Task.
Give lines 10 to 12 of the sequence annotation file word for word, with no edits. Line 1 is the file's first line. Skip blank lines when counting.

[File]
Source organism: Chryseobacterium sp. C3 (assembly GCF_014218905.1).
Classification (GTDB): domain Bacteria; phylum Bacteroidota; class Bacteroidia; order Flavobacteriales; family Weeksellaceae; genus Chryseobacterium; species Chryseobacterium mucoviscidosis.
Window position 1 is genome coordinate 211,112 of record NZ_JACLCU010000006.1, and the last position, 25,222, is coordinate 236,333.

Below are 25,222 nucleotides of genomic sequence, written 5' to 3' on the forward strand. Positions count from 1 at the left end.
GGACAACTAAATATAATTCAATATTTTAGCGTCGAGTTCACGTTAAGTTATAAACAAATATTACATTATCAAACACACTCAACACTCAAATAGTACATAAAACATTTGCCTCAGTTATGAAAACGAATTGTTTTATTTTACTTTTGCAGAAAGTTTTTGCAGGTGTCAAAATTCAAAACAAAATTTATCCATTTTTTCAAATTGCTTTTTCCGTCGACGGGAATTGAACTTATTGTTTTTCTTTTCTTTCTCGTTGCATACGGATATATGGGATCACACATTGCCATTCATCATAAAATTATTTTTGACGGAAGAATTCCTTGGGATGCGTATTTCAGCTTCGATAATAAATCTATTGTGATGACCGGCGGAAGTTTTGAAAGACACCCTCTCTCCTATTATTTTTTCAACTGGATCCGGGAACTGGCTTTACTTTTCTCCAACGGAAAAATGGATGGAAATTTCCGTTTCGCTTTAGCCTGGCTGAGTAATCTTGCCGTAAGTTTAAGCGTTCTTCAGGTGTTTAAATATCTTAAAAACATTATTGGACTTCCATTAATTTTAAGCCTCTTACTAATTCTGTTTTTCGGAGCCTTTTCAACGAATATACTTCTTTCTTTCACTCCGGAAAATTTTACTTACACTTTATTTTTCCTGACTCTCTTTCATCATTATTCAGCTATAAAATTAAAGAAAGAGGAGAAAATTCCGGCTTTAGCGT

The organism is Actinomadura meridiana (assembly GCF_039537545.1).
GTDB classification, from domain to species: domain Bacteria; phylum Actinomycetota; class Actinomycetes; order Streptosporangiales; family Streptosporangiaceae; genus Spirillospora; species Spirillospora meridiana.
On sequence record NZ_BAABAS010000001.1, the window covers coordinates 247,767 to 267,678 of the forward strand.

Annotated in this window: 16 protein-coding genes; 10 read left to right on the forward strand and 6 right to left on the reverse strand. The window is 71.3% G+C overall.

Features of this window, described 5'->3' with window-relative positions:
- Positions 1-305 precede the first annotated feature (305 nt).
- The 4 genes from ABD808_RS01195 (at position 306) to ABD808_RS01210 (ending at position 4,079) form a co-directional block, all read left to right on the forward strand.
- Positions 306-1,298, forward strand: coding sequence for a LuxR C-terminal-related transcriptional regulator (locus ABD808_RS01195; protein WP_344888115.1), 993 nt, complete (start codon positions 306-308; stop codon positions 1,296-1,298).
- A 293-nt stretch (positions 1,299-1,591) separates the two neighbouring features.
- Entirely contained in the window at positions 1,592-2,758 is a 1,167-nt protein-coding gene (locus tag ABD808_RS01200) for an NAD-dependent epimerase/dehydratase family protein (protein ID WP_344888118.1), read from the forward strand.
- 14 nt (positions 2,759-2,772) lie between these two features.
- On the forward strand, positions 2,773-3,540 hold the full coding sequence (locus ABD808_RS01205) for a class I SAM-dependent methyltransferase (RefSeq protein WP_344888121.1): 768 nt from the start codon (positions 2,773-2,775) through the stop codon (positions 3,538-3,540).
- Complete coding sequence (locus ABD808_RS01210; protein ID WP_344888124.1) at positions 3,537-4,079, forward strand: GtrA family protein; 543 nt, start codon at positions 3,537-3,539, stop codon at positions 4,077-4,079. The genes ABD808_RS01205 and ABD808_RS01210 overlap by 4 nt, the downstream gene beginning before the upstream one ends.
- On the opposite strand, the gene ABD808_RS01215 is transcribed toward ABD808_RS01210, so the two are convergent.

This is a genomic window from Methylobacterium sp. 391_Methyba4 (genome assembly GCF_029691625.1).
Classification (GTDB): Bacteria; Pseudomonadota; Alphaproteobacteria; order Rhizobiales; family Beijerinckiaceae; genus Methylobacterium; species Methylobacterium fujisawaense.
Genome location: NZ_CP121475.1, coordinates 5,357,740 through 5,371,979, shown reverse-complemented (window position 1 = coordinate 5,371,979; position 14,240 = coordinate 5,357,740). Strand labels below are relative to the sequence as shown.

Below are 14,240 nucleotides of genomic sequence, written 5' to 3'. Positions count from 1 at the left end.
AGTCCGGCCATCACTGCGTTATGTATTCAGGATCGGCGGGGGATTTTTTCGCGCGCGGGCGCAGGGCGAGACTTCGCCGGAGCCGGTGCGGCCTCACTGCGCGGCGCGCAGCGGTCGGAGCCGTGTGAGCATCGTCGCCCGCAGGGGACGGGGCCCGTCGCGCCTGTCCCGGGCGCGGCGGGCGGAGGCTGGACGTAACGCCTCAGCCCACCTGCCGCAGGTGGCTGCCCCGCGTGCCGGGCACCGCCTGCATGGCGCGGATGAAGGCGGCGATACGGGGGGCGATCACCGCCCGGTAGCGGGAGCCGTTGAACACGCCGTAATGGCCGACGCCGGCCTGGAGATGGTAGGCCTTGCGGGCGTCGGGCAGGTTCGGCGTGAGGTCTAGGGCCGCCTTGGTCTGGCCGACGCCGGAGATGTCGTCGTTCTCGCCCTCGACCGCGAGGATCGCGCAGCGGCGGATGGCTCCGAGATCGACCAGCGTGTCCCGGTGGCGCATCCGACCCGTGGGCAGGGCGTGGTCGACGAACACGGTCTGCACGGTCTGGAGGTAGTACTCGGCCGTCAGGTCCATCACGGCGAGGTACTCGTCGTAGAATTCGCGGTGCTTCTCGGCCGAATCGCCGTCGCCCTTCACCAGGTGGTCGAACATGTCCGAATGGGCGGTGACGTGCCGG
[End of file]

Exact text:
Features of this window, described 5'->3' with window-relative positions:
- Positions 1-305 precede the first annotated feature (305 nt).
- The 4 genes from ABD808_RS01195 (at position 306) to ABD808_RS01210 (ending at position 4,079) form a co-directional block, all read left to right on the forward strand.